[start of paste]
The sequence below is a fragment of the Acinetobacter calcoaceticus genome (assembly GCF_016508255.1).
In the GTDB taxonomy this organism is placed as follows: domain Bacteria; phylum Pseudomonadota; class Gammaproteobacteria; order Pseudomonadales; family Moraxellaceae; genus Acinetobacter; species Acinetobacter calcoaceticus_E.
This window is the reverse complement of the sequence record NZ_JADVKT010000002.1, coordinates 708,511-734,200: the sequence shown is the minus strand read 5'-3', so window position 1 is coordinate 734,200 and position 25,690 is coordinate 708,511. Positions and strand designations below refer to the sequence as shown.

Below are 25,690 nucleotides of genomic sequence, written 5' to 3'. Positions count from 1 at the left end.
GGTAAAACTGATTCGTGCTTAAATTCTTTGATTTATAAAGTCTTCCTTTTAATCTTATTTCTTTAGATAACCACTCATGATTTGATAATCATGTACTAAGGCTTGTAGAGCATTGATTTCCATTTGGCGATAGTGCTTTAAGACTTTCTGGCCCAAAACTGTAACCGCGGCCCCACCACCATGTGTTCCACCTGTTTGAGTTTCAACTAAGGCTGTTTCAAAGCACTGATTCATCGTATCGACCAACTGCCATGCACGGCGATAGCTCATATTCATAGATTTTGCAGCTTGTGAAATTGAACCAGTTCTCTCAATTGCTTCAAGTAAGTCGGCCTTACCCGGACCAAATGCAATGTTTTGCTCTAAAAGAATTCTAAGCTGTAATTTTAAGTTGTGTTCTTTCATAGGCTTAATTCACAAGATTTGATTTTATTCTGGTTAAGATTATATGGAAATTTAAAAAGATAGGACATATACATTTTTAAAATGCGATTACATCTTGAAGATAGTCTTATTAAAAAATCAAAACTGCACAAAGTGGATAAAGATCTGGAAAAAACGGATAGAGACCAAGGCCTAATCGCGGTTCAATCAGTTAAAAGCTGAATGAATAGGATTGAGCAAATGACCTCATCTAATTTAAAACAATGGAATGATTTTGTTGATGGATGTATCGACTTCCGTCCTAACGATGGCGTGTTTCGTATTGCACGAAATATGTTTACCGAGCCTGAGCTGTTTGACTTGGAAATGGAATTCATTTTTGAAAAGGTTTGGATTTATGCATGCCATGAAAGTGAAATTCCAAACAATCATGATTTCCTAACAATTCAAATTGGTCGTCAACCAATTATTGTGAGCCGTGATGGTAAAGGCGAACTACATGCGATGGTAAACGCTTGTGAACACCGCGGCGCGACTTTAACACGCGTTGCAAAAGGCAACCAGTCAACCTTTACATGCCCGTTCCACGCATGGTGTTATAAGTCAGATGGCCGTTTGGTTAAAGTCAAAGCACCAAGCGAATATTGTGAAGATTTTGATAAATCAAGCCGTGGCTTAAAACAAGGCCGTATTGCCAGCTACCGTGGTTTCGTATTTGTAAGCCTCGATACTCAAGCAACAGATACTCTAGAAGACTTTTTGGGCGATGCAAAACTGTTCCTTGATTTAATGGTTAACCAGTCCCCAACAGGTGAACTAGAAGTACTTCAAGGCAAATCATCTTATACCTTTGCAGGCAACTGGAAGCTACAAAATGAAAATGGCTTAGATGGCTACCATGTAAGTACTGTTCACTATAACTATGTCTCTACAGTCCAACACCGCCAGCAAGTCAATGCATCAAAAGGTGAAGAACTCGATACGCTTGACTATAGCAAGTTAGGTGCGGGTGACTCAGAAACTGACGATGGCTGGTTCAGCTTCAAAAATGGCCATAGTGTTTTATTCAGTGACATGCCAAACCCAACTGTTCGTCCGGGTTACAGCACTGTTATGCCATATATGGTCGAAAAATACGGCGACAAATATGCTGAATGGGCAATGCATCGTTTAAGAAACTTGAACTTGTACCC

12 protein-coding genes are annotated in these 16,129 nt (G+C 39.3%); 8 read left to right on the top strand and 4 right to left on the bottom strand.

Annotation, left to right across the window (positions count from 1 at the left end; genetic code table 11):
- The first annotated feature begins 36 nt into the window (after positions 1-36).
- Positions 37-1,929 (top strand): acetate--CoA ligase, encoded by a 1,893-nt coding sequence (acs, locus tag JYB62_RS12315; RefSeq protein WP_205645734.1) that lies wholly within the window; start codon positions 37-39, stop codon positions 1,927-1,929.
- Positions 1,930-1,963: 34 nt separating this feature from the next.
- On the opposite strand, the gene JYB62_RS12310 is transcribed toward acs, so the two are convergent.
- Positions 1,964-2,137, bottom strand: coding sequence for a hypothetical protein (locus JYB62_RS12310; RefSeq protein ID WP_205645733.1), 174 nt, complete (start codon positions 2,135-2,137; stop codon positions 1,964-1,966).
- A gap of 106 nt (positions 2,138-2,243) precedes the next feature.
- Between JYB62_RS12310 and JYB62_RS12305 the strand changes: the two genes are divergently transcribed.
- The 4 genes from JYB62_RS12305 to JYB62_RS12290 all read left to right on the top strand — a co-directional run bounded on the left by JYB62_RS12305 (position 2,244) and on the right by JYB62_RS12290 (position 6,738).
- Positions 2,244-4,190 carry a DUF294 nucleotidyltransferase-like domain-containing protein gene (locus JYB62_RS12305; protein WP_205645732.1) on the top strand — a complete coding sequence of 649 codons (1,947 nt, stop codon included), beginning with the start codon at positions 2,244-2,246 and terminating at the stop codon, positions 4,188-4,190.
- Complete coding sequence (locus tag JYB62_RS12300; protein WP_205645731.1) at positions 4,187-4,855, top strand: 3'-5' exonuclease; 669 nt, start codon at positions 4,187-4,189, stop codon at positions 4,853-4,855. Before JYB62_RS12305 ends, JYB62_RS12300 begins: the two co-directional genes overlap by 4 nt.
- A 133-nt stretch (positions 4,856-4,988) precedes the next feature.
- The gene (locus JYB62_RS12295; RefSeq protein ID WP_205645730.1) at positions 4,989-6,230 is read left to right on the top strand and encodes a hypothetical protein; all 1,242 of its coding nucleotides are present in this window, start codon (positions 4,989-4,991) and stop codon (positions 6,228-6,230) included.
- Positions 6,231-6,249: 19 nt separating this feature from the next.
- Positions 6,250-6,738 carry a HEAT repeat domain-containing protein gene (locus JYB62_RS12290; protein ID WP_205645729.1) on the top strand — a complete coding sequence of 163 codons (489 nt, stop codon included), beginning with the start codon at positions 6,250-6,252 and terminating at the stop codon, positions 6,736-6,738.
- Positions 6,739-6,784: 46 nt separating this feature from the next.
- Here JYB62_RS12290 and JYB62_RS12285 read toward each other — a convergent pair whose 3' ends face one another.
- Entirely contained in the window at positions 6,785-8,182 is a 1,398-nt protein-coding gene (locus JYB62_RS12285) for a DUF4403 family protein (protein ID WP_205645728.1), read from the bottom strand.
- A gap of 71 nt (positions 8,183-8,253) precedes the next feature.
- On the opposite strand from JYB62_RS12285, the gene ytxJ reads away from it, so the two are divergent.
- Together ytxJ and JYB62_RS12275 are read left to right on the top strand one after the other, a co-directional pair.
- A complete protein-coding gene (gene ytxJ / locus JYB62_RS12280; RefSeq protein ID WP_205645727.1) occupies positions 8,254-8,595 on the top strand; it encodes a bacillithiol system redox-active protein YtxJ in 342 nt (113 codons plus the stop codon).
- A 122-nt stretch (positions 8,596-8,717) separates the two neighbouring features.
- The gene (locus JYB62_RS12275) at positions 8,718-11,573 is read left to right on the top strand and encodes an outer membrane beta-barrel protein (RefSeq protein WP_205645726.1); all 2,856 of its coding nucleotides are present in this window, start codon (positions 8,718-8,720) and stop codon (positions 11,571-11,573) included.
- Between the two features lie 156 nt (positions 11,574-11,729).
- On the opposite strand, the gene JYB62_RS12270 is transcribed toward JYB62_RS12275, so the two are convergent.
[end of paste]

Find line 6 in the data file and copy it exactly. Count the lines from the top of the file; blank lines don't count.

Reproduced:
12 protein-coding genes are annotated in these 16,129 nt (G+C 39.3%); 8 read left to right on the top strand and 4 right to left on the bottom strand.